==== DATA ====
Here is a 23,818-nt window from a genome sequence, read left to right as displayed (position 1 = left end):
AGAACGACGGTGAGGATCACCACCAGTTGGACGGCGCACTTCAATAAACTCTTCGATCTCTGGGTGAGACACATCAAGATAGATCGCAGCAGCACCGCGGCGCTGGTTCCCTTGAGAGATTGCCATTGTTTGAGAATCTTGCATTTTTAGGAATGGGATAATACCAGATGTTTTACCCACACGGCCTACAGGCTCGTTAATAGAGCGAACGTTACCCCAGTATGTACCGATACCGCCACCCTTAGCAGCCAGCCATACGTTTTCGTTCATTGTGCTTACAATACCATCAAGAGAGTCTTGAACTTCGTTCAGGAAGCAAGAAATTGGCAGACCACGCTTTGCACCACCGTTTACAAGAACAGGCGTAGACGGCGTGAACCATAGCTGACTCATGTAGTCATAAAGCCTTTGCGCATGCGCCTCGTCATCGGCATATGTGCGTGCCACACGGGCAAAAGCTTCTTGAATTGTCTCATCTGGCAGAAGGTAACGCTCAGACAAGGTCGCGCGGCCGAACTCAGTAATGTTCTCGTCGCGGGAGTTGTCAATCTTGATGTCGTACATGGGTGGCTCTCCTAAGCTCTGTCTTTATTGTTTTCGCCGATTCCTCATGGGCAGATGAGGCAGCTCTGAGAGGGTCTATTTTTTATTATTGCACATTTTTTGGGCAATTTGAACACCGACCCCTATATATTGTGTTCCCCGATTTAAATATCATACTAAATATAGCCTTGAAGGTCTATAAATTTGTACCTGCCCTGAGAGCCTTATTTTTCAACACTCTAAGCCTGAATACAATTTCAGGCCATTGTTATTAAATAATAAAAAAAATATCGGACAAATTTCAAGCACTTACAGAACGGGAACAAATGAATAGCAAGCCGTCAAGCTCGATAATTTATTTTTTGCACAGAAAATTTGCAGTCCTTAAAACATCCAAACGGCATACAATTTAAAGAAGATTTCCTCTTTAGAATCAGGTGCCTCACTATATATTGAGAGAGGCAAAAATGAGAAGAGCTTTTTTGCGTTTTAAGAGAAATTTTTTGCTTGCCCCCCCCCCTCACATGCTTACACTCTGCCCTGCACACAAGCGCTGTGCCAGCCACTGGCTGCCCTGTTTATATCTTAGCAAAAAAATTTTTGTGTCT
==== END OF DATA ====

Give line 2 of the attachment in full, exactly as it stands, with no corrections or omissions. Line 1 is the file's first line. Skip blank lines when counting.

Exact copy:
AGAACGACGGTGAGGATCACCACCAGTTGGACGGCGCACTTCAATAAACTCTTCGATCTCTGGGTGAGACACATCAAGATAGATCGCAGCAGCACCGCGGCGCTGGTTCCCTTGAGAGATTGCCATTGTTTGAGAATCTTGCATTTTTAGGAATGGGATAATACCAGATGTTTTACCCACACGGCCTACAGGCTCGTTAATAGAGCGAACGTTACCCCAGTATGTACCGATACCGCCACCCTTAGCAGCCAGCCATACGTTTTCGTTCATTGTGCTTACAATACCATCAAGAGAGTCTTGAACTTCGTTCAGGAAGCAAGAAATTGGCAGACCACGCTTTGCACCACCGTTTACAAGAACAGGCGTAGACGGCGTGAACCATAGCTGACTCATGTAGTCATAAAGCCTTTGCGCATGCGCCTCGTCATCGGCATATGTGCGTGCCACACGGGCAAAAGCTTCTTGAATTGTCTCATCTGGCAGAAGGTAACGCTCAGACAAGGTCGCGCGGCCGAACTCAGTAATGTTCTCGTCGCGGGAGTTGTCAATCTTGATGTCGTACATGGGTGGCTCTCCTAAGCTCTGTCTTTATTGTTTTCGCCGATTCCTCATGGGCAGATGAGGCAGCTCTGAGAGGGTCTATTTTTTATTATTGCACATTTTTTGGGCAATTTGAACACCGACCCCTATATATTGTGTTCCCCGATTTAAATATCATACTAAATATAGCCTTGAAGGTCTATAAATTTGTACCTGCCCTGAGAGCCTTATTTTTCAACACTCTAAGCCTGAATACAATTTCAGGCCATTGTTATTAAATAATAAAAAAAATATCGGACAAATTTCAAGCACTTACAGAACGGGAACAAATGAATAGCAAGCCGTCAAGCTCGATAATTTATTTTTTGCACAGAAAATTTGCAGTCCTTAAAACATCCAAACGGCATACAATTTAAAGAAGATTTCCTCTTTAGAATCAGGTGCCTCACTATATATTGAGAGAGGCAAAAATGAGAAGAGCTTTTTTGCGTTTTAAGAGAAATTTTTTGCTTGCCCCCCCCCCTCACATGCTTACACTCTGCCCTGCACACAAGCGCTGTGCCAGCCACTGGCTGCCCTGTTTATATCTTAGCAAAAAAATTTTTGTGTCT